'Ey up all, it's time for another Wyrd&Wonder read along and this time, it's Kushiel's Dart, a book dear to my heart for it's uniqueness. Great stories - in my opinion at least - are great because they do many different things at once. Kushiel's Dart is an intrigue, a romance, a slice of life as a courtesan in a magical fairyland, openly erotic yet full of mystery. There's almost nothing like it in mainstream fantasy for concept and few like it for quality; to me, I would compare Jacqueline Carey here to Guy Gavriel Kay for the ability to take character-led stories of growth and patiently turn them into emotionally powerful plots (the near-historical, low-magic worldbuilding and slightly old fashioned storytelling aids this comparison too).
What are your first impressions of Elua and his Companions, and of D’Angeline culture? Are you comfortable with the way in which Jacqueline Carey has reimagined the world?
The very first time I read it, I was too impressed by the mythology and what not to be particularly critical. This time is a wee bit different for reasons I'll mainly cover in the next question. But in general, I remain interested and impressed. It's Europe as fairytale; if some of the overly romanticised stereotypes pall a little (Pictish Britain! Bloodthirsty Germanics! Mysterious Romany!) it's only a little.
Phèdre's story begins in the Court of Night-Blooming Flowers. What are your thoughts on the Court, its adepts, the service of Naamah and the earning of marques? What House would you patronise - or belong to?
Let's do the easy part first; I paid special attention when Phèdre was describing the houses so I could answer the last question and now I'm here, I can barely remember a thing. There's too many of them! I'm reminded of the clan proliferation of White Wolf's Old World of Darkness (I'd put money on Carey having played Vampire the Masquerade) and wish the list was more boiled down. Besides, everyone else seems to have ducked the question of which group of courtesans intrigues them most, so I feel no shame about doing so myself! Strange how the attitude to sex is the most fantastical thing here.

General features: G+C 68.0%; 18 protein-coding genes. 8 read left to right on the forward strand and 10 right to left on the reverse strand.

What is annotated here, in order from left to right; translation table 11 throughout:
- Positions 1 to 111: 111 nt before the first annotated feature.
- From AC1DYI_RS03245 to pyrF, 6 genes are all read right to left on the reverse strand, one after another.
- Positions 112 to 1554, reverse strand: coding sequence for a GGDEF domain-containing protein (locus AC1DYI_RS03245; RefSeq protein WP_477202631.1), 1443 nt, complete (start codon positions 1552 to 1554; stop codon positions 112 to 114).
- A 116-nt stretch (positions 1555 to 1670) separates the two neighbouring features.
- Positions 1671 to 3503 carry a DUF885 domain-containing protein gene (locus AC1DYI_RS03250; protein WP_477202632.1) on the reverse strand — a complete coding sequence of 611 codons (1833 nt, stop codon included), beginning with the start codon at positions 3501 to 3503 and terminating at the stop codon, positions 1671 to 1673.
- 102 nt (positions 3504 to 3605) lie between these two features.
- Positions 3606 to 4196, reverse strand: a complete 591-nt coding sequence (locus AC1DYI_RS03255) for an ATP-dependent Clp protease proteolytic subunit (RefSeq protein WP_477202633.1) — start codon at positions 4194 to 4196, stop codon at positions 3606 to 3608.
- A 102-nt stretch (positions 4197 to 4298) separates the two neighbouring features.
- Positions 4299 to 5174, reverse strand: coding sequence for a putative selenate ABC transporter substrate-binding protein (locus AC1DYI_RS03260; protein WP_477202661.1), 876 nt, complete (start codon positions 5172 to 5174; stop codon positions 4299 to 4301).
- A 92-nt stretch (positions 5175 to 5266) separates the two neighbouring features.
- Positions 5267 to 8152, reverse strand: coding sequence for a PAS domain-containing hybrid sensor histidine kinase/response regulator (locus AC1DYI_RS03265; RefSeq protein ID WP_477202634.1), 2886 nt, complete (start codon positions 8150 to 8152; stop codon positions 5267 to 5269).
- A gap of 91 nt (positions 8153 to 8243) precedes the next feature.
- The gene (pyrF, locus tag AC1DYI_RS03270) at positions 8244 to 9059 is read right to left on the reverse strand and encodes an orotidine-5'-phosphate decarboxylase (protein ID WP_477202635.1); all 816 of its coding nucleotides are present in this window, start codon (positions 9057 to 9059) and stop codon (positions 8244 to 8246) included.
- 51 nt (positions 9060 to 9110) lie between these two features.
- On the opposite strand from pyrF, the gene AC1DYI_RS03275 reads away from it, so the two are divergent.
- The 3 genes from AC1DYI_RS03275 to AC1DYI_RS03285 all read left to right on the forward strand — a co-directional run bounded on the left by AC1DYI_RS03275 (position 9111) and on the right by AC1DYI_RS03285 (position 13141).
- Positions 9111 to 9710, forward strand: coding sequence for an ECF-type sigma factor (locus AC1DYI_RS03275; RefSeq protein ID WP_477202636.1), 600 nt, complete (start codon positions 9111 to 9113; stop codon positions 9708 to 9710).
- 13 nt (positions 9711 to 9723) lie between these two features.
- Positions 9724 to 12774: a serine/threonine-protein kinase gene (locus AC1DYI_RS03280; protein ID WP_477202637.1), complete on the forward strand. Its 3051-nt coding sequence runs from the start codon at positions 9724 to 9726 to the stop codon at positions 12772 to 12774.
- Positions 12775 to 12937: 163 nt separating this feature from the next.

Guy, Alcuin and Phèdre are all devoted to the mysterious Anafiel Delaunay. Do you think he deserves their love? For first time readers, what are your theories about his past - and what do you think he is trying to achieve?
"It is human nature, to give in hope of getting."
And I think that in this light, Delaunay has given more than enough to all of them to be worthy of their love. Has he got more from them than is fair? We will see.
It makes perfect sense - for all I have said of transactional love, Hyacinthe is the one who asks least of her - but I am amused at the slight attempt to rile Delaunay and his sense of appropriateness with it. And judging from his response she succeeds, if only a little. And the choice of his words leads me to...
...plus of course any other thoughts you'd like to share.
The nature of his response leads me to a little something that Imyril pointed out about illegitimacy and the use of whore as an insult.
"Why not? It's a good enough choice; no one need know you mean a Tsingani soothsayer's by-blow when you speak it."
The word whore is used as an insult four different times in this section; by the dowayne of Cereus House, by Hyacinthe, by society in general, and Childric d'Essoms. The servants of the Night Courts might be held in great respect, but they're also held in a little contempt too, and aren't above spreading it around. I'm reminded of some of the irregular verbs from Yes Minister - "I give confidential press briefs, you leak, he is charged under section 2b of the Official Secrets Act".
Well the Kushiel's Dart version of this Russel's conjugation (as I've just learned it is properly known) probably runs "I am a servant of Namaah, you are a high priced courtesan, he/she/it is a jumped-up whore". I think this is deliberate, another vein of darkness placed to remind everyone this fairytale world isn't as pretty on the inside as it is on the out. Which I think is right; people use the word love a lot when talking about this series, but I think a better word might be passion. This is a world where people don't hold back at all, for better or for worse.